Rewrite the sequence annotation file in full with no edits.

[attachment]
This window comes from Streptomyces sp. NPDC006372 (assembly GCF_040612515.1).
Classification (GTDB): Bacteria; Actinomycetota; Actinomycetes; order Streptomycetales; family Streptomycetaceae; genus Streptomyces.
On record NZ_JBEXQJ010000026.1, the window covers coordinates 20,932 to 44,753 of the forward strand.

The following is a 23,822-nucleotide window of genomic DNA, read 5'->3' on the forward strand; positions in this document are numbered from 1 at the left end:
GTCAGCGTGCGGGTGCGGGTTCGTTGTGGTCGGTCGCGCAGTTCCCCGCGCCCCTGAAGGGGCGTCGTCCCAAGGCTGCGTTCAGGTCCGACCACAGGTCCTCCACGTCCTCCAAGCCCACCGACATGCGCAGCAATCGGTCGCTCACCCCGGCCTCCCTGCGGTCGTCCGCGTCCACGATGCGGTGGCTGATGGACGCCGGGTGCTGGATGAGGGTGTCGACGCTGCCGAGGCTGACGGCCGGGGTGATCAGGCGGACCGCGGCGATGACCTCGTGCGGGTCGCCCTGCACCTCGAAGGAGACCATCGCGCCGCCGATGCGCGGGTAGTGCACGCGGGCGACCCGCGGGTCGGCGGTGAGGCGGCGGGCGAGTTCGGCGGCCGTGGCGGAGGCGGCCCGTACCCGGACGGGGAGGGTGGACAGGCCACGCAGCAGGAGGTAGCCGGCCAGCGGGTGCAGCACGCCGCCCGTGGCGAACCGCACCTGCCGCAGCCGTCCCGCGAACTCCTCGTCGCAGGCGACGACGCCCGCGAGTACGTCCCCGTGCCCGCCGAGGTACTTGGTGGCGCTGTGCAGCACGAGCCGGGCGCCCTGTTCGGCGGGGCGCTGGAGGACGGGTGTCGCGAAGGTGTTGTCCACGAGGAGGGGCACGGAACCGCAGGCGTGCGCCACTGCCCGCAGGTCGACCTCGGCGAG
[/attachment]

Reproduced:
This window comes from Streptomyces sp. NPDC006372 (assembly GCF_040612515.1).
Classification (GTDB): Bacteria; Actinomycetota; Actinomycetes; order Streptomycetales; family Streptomycetaceae; genus Streptomyces.
On record NZ_JBEXQJ010000026.1, the window covers coordinates 20,932 to 44,753 of the forward strand.

The following is a 23,822-nucleotide window of genomic DNA, read 5'->3' on the forward strand; positions in this document are numbered from 1 at the left end:
GTCAGCGTGCGGGTGCGGGTTCGTTGTGGTCGGTCGCGCAGTTCCCCGCGCCCCTGAAGGGGCGTCGTCCCAAGGCTGCGTTCAGGTCCGACCACAGGTCCTCCACGTCCTCCAAGCCCACCGACATGCGCAGCAATCGGTCGCTCACCCCGGCCTCCCTGCGGTCGTCCGCGTCCACGATGCGGTGGCTGATGGACGCCGGGTGCTGGATGAGGGTGTCGACGCTGCCGAGGCTGACGGCCGGGGTGATCAGGCGGACCGCGGCGATGACCTCGTGCGGGTCGCCCTGCACCTCGAAGGAGACCATCGCGCCGCCGATGCGCGGGTAGTGCACGCGGGCGACCCGCGGGTCGGCGGTGAGGCGGCGGGCGAGTTCGGCGGCCGTGGCGGAGGCGGCCCGTACCCGGACGGGGAGGGTGGACAGGCCACGCAGCAGGAGGTAGCCGGCCAGCGGGTGCAGCACGCCGCCCGTGGCGAACCGCACCTGCCGCAGCCGTCCCGCGAACTCCTCGTCGCAGGCGACGACGCCCGCGAGTACGTCCCCGTGCCCGCCGAGGTACTTGGTGGCGCTGTGCAGCACGAGCCGGGCGCCCTGTTCGGCGGGGCGCTGGAGGACGGGTGTCGCGAAGGTGTTGTCCACGAGGAGGGGCACGGAACCGCAGGCGTGCGCCACTGCCCGCAGGTCGACCTCGGCGAG